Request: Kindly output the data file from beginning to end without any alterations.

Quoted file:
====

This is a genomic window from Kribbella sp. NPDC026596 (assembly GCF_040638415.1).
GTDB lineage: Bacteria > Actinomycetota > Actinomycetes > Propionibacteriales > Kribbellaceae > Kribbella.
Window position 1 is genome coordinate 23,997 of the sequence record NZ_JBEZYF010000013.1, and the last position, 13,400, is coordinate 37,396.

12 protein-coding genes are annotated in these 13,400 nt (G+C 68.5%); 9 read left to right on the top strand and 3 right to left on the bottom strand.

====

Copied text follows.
This is a genomic window from Kribbella sp. NPDC026596 (assembly GCF_040638415.1).
GTDB lineage: Bacteria > Actinomycetota > Actinomycetes > Propionibacteriales > Kribbellaceae > Kribbella.
Window position 1 is genome coordinate 23,997 of the sequence record NZ_JBEZYF010000013.1, and the last position, 13,400, is coordinate 37,396.

12 protein-coding genes are annotated in these 13,400 nt (G+C 68.5%); 9 read left to right on the top strand and 3 right to left on the bottom strand.